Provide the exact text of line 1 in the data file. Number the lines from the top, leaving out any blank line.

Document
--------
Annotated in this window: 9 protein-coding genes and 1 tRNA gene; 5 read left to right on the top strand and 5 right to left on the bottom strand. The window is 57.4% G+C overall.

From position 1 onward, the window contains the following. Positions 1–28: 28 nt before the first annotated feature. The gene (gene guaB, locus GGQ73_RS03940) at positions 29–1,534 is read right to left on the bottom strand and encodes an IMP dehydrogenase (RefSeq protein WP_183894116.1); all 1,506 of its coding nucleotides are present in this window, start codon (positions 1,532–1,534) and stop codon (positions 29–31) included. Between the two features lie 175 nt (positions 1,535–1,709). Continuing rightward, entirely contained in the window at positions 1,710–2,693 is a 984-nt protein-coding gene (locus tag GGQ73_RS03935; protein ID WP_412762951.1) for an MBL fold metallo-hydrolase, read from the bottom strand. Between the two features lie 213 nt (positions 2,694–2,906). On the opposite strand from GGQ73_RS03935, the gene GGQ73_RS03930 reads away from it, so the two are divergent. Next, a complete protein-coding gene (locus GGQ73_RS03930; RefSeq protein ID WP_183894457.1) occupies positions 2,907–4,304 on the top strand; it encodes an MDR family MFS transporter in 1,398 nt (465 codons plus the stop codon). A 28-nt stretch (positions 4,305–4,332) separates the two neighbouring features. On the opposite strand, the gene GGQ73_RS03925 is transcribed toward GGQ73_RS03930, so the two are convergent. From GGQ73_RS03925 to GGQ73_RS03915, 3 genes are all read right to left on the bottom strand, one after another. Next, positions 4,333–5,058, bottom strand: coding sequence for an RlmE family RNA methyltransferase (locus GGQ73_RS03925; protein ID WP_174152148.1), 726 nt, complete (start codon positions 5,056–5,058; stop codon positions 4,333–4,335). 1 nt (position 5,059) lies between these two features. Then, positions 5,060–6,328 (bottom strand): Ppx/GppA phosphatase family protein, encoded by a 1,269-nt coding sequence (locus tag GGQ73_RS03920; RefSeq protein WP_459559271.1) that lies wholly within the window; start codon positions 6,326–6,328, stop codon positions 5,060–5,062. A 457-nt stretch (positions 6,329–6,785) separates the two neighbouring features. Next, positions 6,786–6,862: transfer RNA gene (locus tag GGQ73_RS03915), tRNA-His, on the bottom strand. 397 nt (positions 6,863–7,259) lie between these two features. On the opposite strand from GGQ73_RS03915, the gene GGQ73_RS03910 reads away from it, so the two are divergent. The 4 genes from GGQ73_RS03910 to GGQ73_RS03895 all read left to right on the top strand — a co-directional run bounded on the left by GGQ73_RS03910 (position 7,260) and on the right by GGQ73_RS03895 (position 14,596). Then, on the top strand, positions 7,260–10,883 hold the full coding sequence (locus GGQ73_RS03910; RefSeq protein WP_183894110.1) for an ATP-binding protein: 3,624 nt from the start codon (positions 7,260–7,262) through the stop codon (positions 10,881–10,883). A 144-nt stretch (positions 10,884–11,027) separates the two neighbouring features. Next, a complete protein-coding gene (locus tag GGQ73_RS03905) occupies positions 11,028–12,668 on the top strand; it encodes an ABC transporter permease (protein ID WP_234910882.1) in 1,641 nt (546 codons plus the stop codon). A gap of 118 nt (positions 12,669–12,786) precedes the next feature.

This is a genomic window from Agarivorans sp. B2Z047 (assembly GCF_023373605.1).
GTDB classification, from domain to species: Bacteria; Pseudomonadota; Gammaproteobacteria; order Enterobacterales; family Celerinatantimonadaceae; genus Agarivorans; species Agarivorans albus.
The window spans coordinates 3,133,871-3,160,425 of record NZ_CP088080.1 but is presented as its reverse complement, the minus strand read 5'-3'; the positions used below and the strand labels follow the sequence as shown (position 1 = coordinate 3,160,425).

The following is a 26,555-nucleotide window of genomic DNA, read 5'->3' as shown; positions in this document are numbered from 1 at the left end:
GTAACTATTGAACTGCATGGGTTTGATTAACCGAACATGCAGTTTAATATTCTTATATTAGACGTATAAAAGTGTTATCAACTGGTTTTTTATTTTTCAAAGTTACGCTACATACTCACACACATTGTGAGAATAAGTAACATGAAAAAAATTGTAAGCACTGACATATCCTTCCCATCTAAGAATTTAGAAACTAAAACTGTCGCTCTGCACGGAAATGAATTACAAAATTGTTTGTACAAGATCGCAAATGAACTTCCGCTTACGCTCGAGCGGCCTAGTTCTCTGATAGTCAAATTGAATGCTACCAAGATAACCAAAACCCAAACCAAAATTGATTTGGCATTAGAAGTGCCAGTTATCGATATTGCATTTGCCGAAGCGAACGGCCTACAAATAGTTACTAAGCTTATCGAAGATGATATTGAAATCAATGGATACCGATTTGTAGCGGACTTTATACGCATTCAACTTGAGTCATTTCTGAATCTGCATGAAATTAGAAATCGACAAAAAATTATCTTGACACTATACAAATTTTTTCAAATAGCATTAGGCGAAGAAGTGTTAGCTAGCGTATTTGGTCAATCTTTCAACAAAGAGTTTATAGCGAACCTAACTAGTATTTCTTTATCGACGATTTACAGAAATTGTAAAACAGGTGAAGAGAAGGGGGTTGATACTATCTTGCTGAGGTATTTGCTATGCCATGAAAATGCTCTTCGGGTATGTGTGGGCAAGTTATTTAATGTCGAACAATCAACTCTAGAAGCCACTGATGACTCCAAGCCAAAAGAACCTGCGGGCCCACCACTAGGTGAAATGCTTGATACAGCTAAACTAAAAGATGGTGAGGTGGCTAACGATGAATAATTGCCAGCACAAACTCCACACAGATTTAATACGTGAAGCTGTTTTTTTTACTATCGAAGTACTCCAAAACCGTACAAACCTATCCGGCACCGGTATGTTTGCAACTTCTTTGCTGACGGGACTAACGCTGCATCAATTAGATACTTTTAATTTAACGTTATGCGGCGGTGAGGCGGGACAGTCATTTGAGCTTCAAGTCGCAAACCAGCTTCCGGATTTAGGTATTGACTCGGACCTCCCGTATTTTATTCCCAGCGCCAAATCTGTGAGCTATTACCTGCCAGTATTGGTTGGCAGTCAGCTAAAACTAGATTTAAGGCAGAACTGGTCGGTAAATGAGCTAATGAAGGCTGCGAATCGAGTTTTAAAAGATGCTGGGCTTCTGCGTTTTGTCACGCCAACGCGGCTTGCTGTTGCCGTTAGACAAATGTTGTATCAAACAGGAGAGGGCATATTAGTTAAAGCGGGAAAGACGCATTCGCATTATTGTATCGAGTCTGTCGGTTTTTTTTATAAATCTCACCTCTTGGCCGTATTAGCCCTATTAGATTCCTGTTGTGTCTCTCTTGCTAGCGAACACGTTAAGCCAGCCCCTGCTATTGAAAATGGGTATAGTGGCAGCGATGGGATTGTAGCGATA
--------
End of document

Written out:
Annotated in this window: 9 protein-coding genes and 1 tRNA gene; 5 read left to right on the top strand and 5 right to left on the bottom strand. The window is 57.4% G+C overall.